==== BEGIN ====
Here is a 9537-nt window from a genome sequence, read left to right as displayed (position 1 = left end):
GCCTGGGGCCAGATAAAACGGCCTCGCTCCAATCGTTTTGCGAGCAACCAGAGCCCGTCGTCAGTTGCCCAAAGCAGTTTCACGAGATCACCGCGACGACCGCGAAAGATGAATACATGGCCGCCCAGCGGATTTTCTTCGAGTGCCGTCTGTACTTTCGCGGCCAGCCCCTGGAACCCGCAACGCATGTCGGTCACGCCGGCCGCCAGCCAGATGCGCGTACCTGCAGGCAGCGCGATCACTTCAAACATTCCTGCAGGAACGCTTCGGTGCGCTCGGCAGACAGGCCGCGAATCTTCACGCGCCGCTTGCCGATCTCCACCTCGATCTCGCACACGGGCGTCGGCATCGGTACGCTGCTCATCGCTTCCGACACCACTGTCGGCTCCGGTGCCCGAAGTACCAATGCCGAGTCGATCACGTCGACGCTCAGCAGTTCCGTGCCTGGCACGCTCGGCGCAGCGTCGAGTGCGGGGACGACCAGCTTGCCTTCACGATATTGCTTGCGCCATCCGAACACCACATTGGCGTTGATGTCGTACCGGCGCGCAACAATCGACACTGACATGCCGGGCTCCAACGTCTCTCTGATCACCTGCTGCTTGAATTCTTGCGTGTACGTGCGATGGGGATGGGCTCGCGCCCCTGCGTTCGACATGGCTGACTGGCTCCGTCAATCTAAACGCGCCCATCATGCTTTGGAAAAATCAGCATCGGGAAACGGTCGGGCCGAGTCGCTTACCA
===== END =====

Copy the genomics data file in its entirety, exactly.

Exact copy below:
Here is a 9537-nt window from a genome sequence, read left to right as displayed (position 1 = left end):
GCCTGGGGCCAGATAAAACGGCCTCGCTCCAATCGTTTTGCGAGCAACCAGAGCCCGTCGTCAGTTGCCCAAAGCAGTTTCACGAGATCACCGCGACGACCGCGAAAGATGAATACATGGCCGCCCAGCGGATTTTCTTCGAGTGCCGTCTGTACTTTCGCGGCCAGCCCCTGGAACCCGCAACGCATGTCGGTCACGCCGGCCGCCAGCCAGATGCGCGTACCTGCAGGCAGCGCGATCACTTCAAACATTCCTGCAGGAACGCTTCGGTGCGCTCGGCAGACAGGCCGCGAATCTTCACGCGCCGCTTGCCGATCTCCACCTCGATCTCGCACACGGGCGTCGGCATCGGTACGCTGCTCATCGCTTCCGACACCACTGTCGGCTCCGGTGCCCGAAGTACCAATGCCGAGTCGATCACGTCGACGCTCAGCAGTTCCGTGCCTGGCACGCTCGGCGCAGCGTCGAGTGCGGGGACGACCAGCTTGCCTTCACGATATTGCTTGCGCCATCCGAACACCACATTGGCGTTGATGTCGTACCGGCGCGCAACAATCGACACTGACATGCCGGGCTCCAACGTCTCTCTGATCACCTGCTGCTTGAATTCTTGCGTGTACGTGCGATGGGGATGGGCTCGCGCCCCTGCGTTCGACATGGCTGACTGGCTCCGTCAATCTAAACGCGCCCATCATGCTTTGGAAAAATCAGCATCGGGAAACGGTCGGGCCGAGTCGCTTACCA